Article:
Viewing 1 to 30 of 3469
Technical Paper
Anupam Kumari, Tushar Choudhary, Y Sanjay, Pilaka Murty, Mithilesh Sahu
Abstract In comparison to other thermal power cycles, gas turbine based energy conversion cycles exhibit superior thermodynamic performance as well as reduced emission. Gas turbine manufacturers and research & development (R&D) organizations are working on modification in basic gas turbine (BGT) cycle, which are intended to improve the basic gas turbine cycle thermodynamic performance and reduce emissions. The present work reports a comparison of thermodynamic performance, NOx and CO emission for basic and intercooled gas turbine (IcGT) cycles. Various cycle operating parameters such as compressor-pressure-ratio (rp,c), combustor-primary-zone-temperature, equivalence-ratio, and residence time of gas turbine based cycles has been examined. IcGT cycle exhibits higher gas turbine specific work and gas turbine efficiency in comparison to BGT cycle for the same rp,c and turbine rotor inlet temperature.
Technical Paper
Greg Kilchenstein, F. Matthew Juarez
Abstract The USAF T56 engine Program Office has adopted a unique maintenance approach which utilizes the concept of complete system reliability in order to optimize their cost of workscoping aircraft gas turbine engines. While classical Reliability Centered Maintenance (RCM) focuses on the actual reliability and failure modes representative of a particular system, its benefits are limited since it only describes individual system components9. The workscope cost optimization program provides the user with recommended optimal repair workscopes based on the underlying reliability and cost of repair options. This maintenance concept is based upon the methodology documented in SAE Aerospace Recommended Practice (ARP) JA6097, which is a “Best Practices Guide” established to provide direction in objectively determining which other maintenance to perform on a system when that system requires corrective action, with the goal of improving overall system reliability at the lowest possible cost.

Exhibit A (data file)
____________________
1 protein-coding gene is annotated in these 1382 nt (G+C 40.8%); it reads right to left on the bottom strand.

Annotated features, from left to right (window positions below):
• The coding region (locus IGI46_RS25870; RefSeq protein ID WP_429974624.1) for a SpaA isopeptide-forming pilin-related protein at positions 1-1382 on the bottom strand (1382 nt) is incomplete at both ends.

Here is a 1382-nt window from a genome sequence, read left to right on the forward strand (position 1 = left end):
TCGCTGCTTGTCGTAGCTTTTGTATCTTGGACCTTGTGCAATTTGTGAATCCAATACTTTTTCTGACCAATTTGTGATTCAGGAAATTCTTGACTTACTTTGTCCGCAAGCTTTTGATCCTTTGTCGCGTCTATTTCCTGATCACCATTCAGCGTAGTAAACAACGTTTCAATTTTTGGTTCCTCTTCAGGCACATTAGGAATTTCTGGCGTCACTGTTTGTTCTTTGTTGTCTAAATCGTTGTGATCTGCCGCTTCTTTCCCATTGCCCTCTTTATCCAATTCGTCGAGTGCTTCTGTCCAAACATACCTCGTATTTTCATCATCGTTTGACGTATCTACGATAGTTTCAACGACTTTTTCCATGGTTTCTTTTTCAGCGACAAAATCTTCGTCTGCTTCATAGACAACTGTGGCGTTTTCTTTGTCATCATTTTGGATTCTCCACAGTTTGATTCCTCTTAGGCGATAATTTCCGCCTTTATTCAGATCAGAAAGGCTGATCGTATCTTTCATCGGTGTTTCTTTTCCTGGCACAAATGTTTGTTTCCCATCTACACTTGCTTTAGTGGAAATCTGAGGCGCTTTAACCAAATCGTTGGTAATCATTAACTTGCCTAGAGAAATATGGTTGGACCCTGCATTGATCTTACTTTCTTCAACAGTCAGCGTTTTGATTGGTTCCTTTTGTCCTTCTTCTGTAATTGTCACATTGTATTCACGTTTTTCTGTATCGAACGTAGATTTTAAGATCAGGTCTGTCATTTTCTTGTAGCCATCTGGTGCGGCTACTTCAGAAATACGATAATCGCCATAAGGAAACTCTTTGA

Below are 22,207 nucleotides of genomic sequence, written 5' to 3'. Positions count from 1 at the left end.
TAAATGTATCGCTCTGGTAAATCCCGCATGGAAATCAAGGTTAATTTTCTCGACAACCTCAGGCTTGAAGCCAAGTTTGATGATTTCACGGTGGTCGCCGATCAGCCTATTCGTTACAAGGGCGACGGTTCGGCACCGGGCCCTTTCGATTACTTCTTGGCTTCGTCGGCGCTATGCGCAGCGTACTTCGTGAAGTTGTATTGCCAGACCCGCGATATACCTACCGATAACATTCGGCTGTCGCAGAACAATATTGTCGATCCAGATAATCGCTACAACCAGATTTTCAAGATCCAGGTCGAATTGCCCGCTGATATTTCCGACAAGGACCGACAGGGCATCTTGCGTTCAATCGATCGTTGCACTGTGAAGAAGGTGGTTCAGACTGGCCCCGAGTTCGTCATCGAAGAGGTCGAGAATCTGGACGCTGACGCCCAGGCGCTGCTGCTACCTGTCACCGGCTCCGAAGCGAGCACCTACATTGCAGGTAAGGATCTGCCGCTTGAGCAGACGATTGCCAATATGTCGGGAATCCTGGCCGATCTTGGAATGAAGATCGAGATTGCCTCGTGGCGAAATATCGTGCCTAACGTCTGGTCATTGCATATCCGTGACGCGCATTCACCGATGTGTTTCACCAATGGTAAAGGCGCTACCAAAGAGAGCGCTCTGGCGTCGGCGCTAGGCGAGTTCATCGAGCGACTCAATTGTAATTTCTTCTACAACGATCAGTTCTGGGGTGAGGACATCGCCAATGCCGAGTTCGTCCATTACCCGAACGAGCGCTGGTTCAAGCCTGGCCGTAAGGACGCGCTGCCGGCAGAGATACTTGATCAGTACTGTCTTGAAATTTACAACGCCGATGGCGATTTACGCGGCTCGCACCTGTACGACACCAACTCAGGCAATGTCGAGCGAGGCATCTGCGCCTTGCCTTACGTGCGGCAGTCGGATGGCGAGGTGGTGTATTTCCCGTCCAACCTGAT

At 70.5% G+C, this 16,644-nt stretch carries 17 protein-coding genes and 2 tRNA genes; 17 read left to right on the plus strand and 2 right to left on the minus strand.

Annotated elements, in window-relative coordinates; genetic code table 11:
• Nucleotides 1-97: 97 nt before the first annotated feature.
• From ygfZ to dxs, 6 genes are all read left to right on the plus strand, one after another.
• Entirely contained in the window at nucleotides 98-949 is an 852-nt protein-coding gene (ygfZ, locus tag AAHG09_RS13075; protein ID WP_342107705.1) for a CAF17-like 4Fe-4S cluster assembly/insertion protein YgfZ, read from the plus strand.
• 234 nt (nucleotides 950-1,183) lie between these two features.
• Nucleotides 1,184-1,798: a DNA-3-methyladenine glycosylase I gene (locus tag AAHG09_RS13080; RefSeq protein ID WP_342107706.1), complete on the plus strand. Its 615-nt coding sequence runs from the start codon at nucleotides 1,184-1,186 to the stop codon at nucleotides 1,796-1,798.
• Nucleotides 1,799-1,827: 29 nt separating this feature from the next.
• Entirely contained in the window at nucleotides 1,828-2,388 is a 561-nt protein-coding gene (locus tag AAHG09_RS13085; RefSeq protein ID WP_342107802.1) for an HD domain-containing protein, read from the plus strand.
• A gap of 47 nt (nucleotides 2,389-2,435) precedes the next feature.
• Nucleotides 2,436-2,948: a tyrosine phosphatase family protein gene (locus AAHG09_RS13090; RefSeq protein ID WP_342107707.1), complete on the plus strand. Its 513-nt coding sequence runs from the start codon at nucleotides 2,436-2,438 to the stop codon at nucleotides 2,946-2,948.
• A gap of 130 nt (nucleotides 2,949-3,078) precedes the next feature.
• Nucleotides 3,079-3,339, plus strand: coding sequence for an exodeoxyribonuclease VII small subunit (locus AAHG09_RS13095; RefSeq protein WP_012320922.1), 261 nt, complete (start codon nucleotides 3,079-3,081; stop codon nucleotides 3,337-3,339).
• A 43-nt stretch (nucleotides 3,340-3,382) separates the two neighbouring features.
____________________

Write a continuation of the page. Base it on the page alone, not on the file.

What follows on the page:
WIP Standard
This document reviews the state of the art for data scaling issues associated with air induction system development for turbine-engine-powered aircraft. In particular, the document addresses issues with obtaining high quality aerodynamic data when testing inlets. These data are used in performance and inlet-engine compatibility analyses. Examples of such data are: inlet recovery, inlet turbulence, and steady-state and dynamic total-pressure inlet distortion indices. Achieving full-scale inlet/engine compatibility requires a deep understanding of three areas: 1) geometric scaling fidelity (referred to here as just “scaling”), 2) impact of Reynolds number, and 3) ground and flight-test techniques (including relevant environment simulation, data acquisition, and data reduction practices).
Viewing 1 to 30 of 3469


  • Range:
  • Year: